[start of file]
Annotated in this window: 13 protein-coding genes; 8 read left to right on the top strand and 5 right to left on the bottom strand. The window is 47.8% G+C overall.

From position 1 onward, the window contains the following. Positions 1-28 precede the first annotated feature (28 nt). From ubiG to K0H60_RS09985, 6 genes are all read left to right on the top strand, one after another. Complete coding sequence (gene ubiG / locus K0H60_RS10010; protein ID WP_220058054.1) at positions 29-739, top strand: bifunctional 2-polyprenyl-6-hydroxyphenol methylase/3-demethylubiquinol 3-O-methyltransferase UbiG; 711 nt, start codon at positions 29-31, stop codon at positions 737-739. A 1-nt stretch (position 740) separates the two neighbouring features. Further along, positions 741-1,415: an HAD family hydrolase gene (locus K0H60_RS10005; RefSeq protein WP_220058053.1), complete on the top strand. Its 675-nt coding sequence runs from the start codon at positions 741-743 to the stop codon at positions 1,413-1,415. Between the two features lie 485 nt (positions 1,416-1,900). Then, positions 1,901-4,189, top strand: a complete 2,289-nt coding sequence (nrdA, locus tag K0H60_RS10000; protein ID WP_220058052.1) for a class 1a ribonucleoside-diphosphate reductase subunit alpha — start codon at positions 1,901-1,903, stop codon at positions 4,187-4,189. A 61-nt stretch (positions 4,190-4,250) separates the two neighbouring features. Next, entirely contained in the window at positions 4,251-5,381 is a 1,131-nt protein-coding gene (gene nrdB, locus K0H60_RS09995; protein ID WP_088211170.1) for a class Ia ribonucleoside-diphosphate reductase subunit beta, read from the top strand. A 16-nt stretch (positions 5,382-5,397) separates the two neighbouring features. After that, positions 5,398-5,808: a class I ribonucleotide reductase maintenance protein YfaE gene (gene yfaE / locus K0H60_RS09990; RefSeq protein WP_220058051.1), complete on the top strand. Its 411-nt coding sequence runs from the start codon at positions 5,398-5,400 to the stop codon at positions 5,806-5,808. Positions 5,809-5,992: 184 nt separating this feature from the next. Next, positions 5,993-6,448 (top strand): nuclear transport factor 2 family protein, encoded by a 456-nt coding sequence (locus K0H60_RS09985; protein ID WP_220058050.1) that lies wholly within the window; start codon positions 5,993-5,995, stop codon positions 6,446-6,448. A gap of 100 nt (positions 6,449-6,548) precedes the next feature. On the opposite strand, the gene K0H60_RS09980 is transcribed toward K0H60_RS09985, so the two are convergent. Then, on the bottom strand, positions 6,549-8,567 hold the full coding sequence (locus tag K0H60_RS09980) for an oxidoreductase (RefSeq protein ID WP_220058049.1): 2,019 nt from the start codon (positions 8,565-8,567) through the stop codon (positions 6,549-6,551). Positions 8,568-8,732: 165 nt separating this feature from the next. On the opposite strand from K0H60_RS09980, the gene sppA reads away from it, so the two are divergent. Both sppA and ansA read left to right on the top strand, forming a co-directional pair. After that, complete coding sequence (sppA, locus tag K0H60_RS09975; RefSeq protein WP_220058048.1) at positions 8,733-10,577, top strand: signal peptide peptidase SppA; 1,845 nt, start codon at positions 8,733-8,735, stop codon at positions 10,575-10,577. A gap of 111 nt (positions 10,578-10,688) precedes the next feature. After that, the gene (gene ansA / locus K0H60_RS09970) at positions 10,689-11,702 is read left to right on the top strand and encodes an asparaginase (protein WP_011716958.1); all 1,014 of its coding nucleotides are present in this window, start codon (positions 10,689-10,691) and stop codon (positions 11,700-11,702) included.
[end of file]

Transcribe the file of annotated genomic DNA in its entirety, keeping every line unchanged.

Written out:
Annotated in this window: 13 protein-coding genes; 8 read left to right on the top strand and 5 right to left on the bottom strand. The window is 47.8% G+C overall.

From position 1 onward, the window contains the following. Positions 1-28 precede the first annotated feature (28 nt). From ubiG to K0H60_RS09985, 6 genes are all read left to right on the top strand, one after another. Complete coding sequence (gene ubiG / locus K0H60_RS10010; protein ID WP_220058054.1) at positions 29-739, top strand: bifunctional 2-polyprenyl-6-hydroxyphenol methylase/3-demethylubiquinol 3-O-methyltransferase UbiG; 711 nt, start codon at positions 29-31, stop codon at positions 737-739. A 1-nt stretch (position 740) separates the two neighbouring features. Further along, positions 741-1,415: an HAD family hydrolase gene (locus K0H60_RS10005; RefSeq protein WP_220058053.1), complete on the top strand. Its 675-nt coding sequence runs from the start codon at positions 741-743 to the stop codon at positions 1,413-1,415. Between the two features lie 485 nt (positions 1,416-1,900). Then, positions 1,901-4,189, top strand: a complete 2,289-nt coding sequence (nrdA, locus tag K0H60_RS10000; protein ID WP_220058052.1) for a class 1a ribonucleoside-diphosphate reductase subunit alpha — start codon at positions 1,901-1,903, stop codon at positions 4,187-4,189. A 61-nt stretch (positions 4,190-4,250) separates the two neighbouring features. Next, entirely contained in the window at positions 4,251-5,381 is a 1,131-nt protein-coding gene (gene nrdB, locus K0H60_RS09995; protein ID WP_088211170.1) for a class Ia ribonucleoside-diphosphate reductase subunit beta, read from the top strand. A 16-nt stretch (positions 5,382-5,397) separates the two neighbouring features. After that, positions 5,398-5,808: a class I ribonucleotide reductase maintenance protein YfaE gene (gene yfaE / locus K0H60_RS09990; RefSeq protein WP_220058051.1), complete on the top strand. Its 411-nt coding sequence runs from the start codon at positions 5,398-5,400 to the stop codon at positions 5,806-5,808. Positions 5,809-5,992: 184 nt separating this feature from the next. Next, positions 5,993-6,448 (top strand): nuclear transport factor 2 family protein, encoded by a 456-nt coding sequence (locus K0H60_RS09985; protein ID WP_220058050.1) that lies wholly within the window; start codon positions 5,993-5,995, stop codon positions 6,446-6,448. A gap of 100 nt (positions 6,449-6,548) precedes the next feature. On the opposite strand, the gene K0H60_RS09980 is transcribed toward K0H60_RS09985, so the two are convergent. Then, on the bottom strand, positions 6,549-8,567 hold the full coding sequence (locus tag K0H60_RS09980) for an oxidoreductase (RefSeq protein ID WP_220058049.1): 2,019 nt from the start codon (positions 8,565-8,567) through the stop codon (positions 6,549-6,551). Positions 8,568-8,732: 165 nt separating this feature from the next. On the opposite strand from K0H60_RS09980, the gene sppA reads away from it, so the two are divergent. Both sppA and ansA read left to right on the top strand, forming a co-directional pair. After that, complete coding sequence (sppA, locus tag K0H60_RS09975; RefSeq protein WP_220058048.1) at positions 8,733-10,577, top strand: signal peptide peptidase SppA; 1,845 nt, start codon at positions 8,733-8,735, stop codon at positions 10,575-10,577. A gap of 111 nt (positions 10,578-10,688) precedes the next feature. After that, the gene (gene ansA / locus K0H60_RS09970) at positions 10,689-11,702 is read left to right on the top strand and encodes an asparaginase (protein WP_011716958.1); all 1,014 of its coding nucleotides are present in this window, start codon (positions 10,689-10,691) and stop codon (positions 11,700-11,702) included.